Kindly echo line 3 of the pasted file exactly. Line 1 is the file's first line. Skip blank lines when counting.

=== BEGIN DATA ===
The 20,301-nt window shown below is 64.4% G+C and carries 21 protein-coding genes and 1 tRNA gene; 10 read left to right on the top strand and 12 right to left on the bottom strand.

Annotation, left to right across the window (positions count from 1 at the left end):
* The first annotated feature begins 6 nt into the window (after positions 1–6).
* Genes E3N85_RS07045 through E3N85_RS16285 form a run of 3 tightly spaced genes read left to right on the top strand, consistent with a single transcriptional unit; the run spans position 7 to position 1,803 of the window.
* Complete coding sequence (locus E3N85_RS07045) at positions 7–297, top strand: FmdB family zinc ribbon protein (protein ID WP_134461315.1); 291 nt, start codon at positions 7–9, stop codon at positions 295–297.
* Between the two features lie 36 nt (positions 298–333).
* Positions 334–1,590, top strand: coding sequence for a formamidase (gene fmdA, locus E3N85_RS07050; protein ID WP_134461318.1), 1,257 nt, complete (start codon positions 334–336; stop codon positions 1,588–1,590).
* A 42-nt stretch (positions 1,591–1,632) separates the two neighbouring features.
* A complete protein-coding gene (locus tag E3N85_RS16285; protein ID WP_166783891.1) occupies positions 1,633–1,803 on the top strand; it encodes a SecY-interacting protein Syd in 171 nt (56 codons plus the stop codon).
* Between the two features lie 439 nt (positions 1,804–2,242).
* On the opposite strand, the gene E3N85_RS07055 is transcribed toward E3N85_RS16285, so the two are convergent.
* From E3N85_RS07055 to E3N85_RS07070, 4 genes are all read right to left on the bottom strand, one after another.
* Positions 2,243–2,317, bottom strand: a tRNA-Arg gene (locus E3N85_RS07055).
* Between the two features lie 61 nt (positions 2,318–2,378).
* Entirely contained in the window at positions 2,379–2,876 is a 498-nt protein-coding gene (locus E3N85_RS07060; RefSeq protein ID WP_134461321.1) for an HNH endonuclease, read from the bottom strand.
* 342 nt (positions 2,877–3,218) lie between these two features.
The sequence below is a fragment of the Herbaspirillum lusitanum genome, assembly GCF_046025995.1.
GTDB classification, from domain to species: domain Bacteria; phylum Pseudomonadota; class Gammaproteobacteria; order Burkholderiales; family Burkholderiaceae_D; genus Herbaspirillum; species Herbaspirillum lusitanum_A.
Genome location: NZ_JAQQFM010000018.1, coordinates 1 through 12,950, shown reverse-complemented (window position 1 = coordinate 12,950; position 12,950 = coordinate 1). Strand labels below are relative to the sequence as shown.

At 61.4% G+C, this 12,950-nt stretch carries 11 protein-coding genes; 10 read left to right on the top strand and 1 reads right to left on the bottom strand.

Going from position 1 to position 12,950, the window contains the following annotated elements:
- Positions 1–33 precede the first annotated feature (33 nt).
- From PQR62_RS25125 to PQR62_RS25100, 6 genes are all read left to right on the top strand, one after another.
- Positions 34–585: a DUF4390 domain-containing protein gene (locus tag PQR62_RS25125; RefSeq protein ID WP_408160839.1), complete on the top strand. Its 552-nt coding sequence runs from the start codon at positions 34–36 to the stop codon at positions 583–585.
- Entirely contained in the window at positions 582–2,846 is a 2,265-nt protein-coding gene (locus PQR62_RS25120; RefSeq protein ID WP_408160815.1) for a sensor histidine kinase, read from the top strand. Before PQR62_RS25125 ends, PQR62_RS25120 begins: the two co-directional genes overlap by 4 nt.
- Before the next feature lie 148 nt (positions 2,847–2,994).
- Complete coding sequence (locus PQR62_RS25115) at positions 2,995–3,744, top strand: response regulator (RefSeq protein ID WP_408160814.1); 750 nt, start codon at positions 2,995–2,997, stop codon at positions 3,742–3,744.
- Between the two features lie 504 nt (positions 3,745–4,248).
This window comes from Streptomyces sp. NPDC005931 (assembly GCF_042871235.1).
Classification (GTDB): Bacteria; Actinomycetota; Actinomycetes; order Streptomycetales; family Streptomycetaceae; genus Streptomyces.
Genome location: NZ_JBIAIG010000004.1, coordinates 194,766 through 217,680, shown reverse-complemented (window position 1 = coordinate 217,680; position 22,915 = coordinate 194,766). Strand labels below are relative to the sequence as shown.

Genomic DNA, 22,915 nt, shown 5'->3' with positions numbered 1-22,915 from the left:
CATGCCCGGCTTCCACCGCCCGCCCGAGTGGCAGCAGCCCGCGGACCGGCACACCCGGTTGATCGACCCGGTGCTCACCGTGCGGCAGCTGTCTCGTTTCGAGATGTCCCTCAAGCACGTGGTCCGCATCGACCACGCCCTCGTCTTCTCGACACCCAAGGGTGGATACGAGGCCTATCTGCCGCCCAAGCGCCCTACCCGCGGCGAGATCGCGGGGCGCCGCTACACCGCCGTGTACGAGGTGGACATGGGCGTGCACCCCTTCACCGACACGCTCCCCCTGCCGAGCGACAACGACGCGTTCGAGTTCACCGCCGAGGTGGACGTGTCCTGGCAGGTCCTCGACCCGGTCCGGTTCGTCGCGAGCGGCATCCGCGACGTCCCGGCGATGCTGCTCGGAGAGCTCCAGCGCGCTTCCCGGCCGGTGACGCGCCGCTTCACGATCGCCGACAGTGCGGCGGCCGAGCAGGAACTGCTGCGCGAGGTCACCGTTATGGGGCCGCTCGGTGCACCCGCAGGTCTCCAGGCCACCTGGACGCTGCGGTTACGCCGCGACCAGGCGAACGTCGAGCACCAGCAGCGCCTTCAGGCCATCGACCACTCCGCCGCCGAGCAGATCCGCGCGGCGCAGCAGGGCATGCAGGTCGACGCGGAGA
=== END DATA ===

* The first annotated feature begins 6 nt into the window (after positions 1–6).